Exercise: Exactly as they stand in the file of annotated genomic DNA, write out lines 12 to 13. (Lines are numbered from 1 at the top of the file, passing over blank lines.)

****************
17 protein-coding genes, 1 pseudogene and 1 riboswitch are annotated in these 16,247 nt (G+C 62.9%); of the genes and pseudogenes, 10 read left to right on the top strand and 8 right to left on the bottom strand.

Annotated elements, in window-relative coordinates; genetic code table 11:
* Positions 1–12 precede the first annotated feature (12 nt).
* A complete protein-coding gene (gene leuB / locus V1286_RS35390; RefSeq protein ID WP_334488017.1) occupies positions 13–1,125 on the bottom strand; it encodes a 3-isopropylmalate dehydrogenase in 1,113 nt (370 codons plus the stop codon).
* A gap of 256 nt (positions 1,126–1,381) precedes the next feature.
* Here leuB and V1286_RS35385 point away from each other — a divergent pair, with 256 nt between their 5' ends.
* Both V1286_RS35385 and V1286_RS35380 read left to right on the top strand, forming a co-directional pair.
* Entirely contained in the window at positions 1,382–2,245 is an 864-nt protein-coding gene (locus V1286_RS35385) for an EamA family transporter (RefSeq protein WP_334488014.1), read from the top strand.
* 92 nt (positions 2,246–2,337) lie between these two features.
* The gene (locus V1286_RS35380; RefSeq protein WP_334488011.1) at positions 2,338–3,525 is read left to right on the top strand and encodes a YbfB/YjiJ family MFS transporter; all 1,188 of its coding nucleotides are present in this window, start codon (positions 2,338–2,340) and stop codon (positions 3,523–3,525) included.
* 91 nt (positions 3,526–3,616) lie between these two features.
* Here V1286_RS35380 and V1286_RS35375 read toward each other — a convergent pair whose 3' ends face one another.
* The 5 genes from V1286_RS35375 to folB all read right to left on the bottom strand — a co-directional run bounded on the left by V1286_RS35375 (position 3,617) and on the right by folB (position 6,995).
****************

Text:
* Here V1286_RS35380 and V1286_RS35375 read toward each other — a convergent pair whose 3' ends face one another.
* The 5 genes from V1286_RS35375 to folB all read right to left on the bottom strand — a co-directional run bounded on the left by V1286_RS35375 (position 3,617) and on the right by folB (position 6,995).